Part II: Level, you elusive devil.
In The Book, there is a mere few sentences about starting on a level surface. Of course, it is common sense. The stack and burn tunnel need to be straight and smooth, so, level.
However simple the idea, the task was in no way easy. Our floor started out level, tamped drain rock. Then we made cob and built walls in there. Over time, globs of cob fell and built up. We walked over them and stomped out cob on top of them, forming little hills and valleys that had to be scraped level without disturbing the drain rock below. Not easy.
So, I am dedicating this entire post to the topic The Importance of Being Level.
We dumpster dive for chunks of granite and marble. Laid out with mortar, this one-inch marble will collect heat under the stove and lend it to the floor.
Kind of a shame this beautiful stuff will be below floor level. (The floor will be a cob floor with a beeswax finish.)
We mixed small batches of mortar in one of Nathan’s water drum troughs, usually used for soaking clay. Mortar is made of strained construction sand and clay. The sand needs to be sharp and fine, aka masonry sand.
Nathan used an old kitchen strainer he scored at a thrift store.
We used the course sand to set the marble slabs.
And spent hours trying to get them level.
You’ll not find these beauties in the market. They grow in the shade of old red alder trees. They aren’t harvested like their blue siblings. They produce scattered bright red gems that birds love. The berries are tart and bright. It’s hard to gather enough for pie, but stepping outside to pick a handful for my breakfast or for a delightful snack is to accept gifts from the divine. And I am grateful.
What happens when you fling a pair of Carharts overalls over the cob wall in winter and leave them there until early summer?
Something find it cozy and starts a family. In this case, no baby robins, no nest of startling disease-carrying but totally adorable deer mice, no. We got Yellow Jackets.
I admire these brightly dressed and fierce carnivorous pollinators. From a distance.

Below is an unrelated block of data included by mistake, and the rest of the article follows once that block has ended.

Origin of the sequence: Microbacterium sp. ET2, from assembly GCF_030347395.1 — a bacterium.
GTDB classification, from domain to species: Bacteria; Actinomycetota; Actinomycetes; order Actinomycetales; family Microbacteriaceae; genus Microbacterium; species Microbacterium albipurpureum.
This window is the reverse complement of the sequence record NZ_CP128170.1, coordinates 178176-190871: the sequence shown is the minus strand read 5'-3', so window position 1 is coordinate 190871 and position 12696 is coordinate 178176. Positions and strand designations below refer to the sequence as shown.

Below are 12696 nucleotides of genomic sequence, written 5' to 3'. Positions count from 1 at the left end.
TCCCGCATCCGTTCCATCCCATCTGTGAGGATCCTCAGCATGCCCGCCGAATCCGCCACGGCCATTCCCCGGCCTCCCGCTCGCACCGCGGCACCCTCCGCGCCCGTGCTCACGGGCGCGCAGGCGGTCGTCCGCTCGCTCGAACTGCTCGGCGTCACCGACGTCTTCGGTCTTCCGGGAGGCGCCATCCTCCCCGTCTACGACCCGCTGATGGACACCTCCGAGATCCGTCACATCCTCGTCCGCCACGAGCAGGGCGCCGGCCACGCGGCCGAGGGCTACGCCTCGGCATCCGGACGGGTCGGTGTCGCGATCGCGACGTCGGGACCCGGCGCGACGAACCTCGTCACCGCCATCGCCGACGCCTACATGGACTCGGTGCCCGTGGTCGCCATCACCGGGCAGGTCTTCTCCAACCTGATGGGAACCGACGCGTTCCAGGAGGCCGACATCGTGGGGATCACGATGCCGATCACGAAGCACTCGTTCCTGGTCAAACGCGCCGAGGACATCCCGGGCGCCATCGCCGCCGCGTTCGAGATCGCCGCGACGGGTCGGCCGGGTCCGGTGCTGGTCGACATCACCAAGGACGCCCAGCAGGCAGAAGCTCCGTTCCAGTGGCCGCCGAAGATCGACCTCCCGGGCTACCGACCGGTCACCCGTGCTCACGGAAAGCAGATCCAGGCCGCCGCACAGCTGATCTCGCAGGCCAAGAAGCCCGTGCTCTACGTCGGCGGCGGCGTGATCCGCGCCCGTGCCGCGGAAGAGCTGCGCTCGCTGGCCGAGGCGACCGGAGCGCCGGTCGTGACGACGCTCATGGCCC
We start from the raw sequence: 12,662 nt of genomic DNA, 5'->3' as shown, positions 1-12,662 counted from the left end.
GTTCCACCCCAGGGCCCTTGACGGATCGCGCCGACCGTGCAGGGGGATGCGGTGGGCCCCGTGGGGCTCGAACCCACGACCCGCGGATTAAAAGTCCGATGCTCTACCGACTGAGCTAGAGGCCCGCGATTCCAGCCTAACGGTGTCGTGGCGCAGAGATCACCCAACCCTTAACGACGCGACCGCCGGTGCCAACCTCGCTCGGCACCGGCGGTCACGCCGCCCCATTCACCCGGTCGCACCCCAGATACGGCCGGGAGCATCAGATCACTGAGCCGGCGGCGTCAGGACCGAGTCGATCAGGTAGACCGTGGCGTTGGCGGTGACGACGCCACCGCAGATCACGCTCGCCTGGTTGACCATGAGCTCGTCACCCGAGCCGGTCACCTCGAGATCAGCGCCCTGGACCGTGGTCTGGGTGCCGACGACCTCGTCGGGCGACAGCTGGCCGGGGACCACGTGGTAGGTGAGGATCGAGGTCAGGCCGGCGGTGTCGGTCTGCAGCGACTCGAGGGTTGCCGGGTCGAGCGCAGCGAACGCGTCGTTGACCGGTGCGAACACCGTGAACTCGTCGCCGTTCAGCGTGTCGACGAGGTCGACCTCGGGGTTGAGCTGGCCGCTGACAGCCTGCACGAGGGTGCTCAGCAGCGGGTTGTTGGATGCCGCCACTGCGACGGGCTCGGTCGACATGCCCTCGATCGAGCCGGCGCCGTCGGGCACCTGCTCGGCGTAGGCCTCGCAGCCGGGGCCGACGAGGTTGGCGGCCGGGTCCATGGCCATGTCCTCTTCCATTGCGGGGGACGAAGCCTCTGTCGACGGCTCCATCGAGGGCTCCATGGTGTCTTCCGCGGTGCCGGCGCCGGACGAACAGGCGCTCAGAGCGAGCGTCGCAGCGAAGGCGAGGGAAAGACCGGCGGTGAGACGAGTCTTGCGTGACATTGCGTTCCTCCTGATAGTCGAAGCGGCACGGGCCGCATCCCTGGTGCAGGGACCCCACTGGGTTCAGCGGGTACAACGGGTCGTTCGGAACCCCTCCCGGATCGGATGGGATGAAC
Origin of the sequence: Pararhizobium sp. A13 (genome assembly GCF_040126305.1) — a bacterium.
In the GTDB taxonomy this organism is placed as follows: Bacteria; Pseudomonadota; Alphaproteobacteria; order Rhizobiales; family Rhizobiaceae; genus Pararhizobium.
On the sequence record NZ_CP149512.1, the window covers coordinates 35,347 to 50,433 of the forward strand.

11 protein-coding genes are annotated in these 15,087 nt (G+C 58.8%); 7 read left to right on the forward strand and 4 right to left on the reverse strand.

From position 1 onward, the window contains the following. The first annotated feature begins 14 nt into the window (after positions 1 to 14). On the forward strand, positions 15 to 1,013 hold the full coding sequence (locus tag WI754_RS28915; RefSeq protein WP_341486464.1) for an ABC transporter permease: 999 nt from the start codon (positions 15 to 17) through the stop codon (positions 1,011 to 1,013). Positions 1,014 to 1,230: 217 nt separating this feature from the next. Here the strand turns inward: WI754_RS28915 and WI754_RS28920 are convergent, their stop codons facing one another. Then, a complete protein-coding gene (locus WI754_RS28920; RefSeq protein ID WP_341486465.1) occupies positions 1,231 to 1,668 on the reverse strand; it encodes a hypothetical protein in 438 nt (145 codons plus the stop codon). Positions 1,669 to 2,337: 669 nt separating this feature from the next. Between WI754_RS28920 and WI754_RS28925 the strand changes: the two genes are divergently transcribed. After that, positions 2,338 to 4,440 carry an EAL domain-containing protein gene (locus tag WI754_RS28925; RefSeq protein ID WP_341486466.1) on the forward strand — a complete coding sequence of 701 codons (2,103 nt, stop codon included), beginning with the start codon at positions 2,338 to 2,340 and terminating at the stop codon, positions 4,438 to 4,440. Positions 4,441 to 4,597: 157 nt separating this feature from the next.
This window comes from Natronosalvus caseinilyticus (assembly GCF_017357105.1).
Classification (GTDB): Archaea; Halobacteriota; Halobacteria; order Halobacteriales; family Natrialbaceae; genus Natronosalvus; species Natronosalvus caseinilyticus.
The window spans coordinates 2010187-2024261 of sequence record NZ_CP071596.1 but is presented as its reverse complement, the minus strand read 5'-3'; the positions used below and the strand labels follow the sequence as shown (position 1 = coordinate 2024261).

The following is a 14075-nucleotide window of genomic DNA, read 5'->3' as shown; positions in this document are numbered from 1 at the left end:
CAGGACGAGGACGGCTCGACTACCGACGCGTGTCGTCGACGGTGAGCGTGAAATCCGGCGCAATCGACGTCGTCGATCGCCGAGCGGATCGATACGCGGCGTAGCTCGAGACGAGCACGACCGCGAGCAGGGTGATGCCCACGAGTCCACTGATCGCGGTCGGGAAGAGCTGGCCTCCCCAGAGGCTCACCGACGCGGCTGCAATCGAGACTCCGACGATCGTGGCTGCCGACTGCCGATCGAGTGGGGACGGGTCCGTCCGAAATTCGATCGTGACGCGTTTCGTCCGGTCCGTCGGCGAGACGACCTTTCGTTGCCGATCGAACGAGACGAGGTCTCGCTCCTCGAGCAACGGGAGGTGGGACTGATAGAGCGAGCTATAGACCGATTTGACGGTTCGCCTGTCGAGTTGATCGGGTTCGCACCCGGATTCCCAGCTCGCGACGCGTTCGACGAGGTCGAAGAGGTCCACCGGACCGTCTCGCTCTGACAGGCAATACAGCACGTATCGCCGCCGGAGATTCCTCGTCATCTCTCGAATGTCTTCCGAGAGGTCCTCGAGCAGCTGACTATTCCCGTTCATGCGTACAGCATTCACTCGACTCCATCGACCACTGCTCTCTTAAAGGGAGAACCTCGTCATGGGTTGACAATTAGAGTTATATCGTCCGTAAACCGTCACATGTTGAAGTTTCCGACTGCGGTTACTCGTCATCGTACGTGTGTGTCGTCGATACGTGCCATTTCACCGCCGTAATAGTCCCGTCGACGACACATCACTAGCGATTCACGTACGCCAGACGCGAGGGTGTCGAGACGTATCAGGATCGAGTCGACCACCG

Yesterday, upon removing the overalls from the wall, the wasps flew out, past Nathan (owner and disturber of Carharts) and unleashed their rage on our sweet bulldog, who had no idea where the attack came from and why.
Luckily, it was not a big, well-established nest (yet) and he escaped with just a few stings. But he cowered in the kitchen with the rest of us for what was left of the afternoon. Nathan was stung a couple of times. I ran at the first sign of buzzing.
Every time we opened the door, huge guard wasps would hurl themselves toward us, so we had to slam the door shut while they buzzed angrily against the glass.
We re-watched season one episodes of Game of Thrones, roasted coffee, made jam, then dinner, still the wasps stood guard. Finally, the rain fell harder, the sun moved off of the property and they settled… back into the wall. But they let us walk by (even the dogs) with just an increase in buzz volume and pitch as long as we keep walking.
We were hoping the disturbance would make them want to move away, But they seem perfectly happy in our cob wall. A whole matriarchal society that I have to slaughter. Sad, but we must finish the walls this summer, wasps or no.
In our 120-square-foot kitchen, near the east-facing window, just around the sill, rages an epic battle.
Foolishly, we insulated our tiny kitchen house with pink foam board. If you ever want to build a DIY ant farm, use this stuff under the plexiglass. Ants, particularly wood ants, love it. It is pretty, carvable, easy to haul, easy to clean. (Okay, I do imagine that beauty is important to ants on some level.)